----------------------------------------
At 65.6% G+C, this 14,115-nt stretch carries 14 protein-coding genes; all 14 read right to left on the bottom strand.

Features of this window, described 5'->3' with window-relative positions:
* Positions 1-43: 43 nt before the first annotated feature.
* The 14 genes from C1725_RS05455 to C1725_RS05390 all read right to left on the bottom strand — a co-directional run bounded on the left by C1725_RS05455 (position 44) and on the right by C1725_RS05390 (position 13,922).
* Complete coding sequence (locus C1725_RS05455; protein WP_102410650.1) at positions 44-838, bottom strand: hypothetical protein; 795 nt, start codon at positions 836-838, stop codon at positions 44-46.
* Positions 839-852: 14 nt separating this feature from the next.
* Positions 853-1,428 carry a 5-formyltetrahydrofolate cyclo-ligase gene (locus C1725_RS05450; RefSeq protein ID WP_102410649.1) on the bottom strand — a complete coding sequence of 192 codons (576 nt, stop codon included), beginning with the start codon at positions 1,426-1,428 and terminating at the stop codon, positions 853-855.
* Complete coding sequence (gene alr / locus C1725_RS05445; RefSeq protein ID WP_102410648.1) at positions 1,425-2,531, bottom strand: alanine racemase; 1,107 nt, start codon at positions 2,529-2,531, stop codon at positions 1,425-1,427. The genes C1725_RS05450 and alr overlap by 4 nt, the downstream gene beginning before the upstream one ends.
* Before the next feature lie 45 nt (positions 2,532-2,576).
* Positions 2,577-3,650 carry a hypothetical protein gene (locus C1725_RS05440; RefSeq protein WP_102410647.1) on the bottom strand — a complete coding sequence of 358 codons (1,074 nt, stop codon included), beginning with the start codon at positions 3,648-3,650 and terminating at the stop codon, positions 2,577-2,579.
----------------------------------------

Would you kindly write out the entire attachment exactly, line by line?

At 65.6% G+C, this 14,115-nt stretch carries 14 protein-coding genes; all 14 read right to left on the bottom strand.

Features of this window, described 5'->3' with window-relative positions:
* Positions 1-43: 43 nt before the first annotated feature.
* The 14 genes from C1725_RS05455 to C1725_RS05390 all read right to left on the bottom strand — a co-directional run bounded on the left by C1725_RS05455 (position 44) and on the right by C1725_RS05390 (position 13,922).
* Complete coding sequence (locus C1725_RS05455; protein WP_102410650.1) at positions 44-838, bottom strand: hypothetical protein; 795 nt, start codon at positions 836-838, stop codon at positions 44-46.
* Positions 839-852: 14 nt separating this feature from the next.
* Positions 853-1,428 carry a 5-formyltetrahydrofolate cyclo-ligase gene (locus C1725_RS05450; RefSeq protein ID WP_102410649.1) on the bottom strand — a complete coding sequence of 192 codons (576 nt, stop codon included), beginning with the start codon at positions 1,426-1,428 and terminating at the stop codon, positions 853-855.
* Complete coding sequence (gene alr / locus C1725_RS05445; RefSeq protein ID WP_102410648.1) at positions 1,425-2,531, bottom strand: alanine racemase; 1,107 nt, start codon at positions 2,529-2,531, stop codon at positions 1,425-1,427. The genes C1725_RS05450 and alr overlap by 4 nt, the downstream gene beginning before the upstream one ends.
* Before the next feature lie 45 nt (positions 2,532-2,576).
* Positions 2,577-3,650 carry a hypothetical protein gene (locus C1725_RS05440; RefSeq protein WP_102410647.1) on the bottom strand — a complete coding sequence of 358 codons (1,074 nt, stop codon included), beginning with the start codon at positions 3,648-3,650 and terminating at the stop codon, positions 2,577-2,579.